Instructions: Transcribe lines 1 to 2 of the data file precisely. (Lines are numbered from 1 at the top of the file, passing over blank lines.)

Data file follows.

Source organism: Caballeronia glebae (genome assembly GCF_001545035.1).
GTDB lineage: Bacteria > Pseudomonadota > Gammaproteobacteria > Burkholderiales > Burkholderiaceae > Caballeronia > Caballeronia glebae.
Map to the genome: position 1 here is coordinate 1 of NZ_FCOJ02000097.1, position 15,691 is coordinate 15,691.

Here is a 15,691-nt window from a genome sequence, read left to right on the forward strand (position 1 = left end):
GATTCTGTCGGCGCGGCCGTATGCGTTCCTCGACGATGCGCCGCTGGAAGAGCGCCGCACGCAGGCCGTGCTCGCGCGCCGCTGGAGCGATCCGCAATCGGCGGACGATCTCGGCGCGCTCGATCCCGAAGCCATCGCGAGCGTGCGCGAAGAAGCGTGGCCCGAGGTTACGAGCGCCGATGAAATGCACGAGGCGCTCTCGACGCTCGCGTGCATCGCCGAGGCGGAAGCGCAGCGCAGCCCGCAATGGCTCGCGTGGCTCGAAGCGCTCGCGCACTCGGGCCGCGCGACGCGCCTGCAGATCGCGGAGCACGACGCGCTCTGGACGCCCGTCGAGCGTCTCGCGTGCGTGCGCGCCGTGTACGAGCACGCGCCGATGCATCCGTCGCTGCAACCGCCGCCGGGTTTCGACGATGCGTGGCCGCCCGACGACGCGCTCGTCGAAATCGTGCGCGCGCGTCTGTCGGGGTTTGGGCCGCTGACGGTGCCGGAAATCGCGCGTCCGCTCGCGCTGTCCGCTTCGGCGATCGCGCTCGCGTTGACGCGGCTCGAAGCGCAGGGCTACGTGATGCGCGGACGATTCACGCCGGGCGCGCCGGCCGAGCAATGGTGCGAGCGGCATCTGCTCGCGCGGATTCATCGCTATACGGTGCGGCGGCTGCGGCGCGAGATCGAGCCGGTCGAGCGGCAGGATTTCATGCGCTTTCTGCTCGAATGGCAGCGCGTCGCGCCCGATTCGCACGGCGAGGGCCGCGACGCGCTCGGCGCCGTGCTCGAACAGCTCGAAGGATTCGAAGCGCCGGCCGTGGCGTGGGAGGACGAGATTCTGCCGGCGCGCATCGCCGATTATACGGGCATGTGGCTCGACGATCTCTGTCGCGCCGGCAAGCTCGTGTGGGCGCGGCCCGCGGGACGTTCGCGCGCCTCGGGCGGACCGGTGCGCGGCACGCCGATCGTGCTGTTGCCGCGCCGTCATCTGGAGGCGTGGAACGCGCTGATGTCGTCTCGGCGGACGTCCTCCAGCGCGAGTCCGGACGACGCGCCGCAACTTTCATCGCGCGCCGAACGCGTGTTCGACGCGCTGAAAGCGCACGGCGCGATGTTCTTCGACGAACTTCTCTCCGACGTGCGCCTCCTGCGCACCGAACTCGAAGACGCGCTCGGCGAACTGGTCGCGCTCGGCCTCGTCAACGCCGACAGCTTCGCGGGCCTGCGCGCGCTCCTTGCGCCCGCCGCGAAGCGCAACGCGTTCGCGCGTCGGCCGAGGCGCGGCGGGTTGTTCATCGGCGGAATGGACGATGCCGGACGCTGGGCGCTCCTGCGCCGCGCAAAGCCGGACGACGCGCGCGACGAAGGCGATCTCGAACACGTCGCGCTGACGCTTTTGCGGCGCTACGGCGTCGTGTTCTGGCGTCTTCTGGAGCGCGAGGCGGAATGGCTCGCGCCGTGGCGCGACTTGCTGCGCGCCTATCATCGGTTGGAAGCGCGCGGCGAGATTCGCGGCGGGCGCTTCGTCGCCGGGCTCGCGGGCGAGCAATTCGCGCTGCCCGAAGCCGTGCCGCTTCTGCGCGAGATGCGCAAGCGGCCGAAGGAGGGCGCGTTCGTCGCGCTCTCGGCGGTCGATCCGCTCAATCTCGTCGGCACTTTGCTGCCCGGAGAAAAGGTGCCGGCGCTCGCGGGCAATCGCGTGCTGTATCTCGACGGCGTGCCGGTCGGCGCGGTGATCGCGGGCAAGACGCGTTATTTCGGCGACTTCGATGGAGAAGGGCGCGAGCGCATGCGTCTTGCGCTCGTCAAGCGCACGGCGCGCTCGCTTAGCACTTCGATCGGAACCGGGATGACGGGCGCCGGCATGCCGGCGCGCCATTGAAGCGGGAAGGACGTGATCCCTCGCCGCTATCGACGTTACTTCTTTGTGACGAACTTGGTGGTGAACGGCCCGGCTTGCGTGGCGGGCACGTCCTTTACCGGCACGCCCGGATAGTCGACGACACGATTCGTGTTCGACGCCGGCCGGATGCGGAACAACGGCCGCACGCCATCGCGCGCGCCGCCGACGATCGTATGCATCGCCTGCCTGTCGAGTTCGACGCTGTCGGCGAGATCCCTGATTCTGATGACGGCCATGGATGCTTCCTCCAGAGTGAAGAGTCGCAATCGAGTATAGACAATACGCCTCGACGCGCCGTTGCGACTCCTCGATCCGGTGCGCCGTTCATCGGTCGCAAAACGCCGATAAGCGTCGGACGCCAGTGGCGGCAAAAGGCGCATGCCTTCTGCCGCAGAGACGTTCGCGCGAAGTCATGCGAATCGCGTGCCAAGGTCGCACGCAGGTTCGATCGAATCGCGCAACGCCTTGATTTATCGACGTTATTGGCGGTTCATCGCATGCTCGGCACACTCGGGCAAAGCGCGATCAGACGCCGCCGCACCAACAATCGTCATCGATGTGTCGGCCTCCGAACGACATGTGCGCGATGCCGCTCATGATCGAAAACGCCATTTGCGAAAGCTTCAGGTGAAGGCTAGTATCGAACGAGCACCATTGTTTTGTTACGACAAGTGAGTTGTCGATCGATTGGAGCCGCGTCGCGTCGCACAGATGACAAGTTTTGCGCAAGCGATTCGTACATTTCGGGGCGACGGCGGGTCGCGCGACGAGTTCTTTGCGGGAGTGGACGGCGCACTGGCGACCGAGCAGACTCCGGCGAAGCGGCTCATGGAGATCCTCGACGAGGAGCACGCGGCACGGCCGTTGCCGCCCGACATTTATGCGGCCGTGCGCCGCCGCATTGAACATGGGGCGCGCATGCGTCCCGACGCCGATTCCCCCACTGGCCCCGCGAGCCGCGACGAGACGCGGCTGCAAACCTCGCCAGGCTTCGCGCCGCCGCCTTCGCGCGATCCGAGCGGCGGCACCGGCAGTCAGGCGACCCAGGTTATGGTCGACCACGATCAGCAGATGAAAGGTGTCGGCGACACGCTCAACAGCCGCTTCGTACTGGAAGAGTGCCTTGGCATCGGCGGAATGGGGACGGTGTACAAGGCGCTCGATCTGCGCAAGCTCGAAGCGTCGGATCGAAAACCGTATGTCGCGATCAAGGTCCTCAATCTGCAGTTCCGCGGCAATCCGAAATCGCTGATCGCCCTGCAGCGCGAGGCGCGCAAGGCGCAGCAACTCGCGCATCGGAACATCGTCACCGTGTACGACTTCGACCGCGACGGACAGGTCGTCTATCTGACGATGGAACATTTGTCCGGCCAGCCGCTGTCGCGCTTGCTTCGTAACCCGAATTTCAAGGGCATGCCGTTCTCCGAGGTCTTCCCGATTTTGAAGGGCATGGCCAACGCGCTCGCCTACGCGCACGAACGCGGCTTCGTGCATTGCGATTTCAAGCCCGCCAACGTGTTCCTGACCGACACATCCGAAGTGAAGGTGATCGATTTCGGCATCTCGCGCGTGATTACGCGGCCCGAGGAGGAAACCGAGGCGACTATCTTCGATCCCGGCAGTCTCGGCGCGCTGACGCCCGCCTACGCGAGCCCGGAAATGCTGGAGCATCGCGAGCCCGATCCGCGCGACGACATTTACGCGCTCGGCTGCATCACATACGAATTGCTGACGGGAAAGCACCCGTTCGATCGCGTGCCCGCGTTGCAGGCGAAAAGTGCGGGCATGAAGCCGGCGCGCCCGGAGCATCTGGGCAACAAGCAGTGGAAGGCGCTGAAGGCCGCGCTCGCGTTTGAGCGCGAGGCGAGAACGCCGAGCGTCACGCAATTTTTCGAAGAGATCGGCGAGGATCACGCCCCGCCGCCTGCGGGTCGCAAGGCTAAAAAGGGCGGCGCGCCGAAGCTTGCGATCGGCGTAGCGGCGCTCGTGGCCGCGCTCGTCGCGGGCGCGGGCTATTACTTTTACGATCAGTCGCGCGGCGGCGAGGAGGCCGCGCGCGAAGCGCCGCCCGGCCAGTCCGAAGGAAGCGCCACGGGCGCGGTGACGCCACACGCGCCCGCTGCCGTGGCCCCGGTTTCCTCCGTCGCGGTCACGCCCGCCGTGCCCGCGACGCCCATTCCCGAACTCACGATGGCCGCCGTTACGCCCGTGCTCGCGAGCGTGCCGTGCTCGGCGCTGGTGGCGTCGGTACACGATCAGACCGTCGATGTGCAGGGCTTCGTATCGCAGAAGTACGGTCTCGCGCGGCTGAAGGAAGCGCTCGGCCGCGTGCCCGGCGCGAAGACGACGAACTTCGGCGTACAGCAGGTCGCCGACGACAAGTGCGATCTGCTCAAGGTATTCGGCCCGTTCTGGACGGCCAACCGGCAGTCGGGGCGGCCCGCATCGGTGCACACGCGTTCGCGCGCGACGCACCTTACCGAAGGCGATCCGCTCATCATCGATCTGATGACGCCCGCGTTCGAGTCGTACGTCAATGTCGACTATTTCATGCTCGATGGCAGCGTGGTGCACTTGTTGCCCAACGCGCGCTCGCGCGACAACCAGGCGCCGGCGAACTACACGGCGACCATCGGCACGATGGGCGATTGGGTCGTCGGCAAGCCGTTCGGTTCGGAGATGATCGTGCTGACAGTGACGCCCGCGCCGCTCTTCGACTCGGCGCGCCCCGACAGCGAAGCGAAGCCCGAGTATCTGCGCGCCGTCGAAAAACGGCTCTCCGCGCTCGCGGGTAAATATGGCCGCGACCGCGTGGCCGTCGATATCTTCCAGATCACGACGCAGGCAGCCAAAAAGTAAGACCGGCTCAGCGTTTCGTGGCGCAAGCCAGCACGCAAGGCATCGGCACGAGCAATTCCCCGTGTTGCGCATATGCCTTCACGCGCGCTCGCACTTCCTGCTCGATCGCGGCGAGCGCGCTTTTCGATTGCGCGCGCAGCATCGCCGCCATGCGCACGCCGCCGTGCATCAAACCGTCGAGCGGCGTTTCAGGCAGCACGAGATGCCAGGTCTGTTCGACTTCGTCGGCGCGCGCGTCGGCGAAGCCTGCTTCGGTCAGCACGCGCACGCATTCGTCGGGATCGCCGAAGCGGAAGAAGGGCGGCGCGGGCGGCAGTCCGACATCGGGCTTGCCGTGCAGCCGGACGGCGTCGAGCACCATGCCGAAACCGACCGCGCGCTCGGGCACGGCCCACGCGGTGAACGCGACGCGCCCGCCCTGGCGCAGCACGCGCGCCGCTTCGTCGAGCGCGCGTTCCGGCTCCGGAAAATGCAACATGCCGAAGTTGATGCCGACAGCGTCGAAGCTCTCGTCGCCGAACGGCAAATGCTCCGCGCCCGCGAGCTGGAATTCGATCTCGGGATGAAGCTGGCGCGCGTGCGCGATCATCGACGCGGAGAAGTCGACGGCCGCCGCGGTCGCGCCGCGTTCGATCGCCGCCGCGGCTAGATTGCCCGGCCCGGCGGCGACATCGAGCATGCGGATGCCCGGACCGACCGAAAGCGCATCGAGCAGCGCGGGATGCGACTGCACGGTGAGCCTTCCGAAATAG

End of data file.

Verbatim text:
Source organism: Caballeronia glebae (genome assembly GCF_001545035.1).
GTDB lineage: Bacteria > Pseudomonadota > Gammaproteobacteria > Burkholderiales > Burkholderiaceae > Caballeronia > Caballeronia glebae.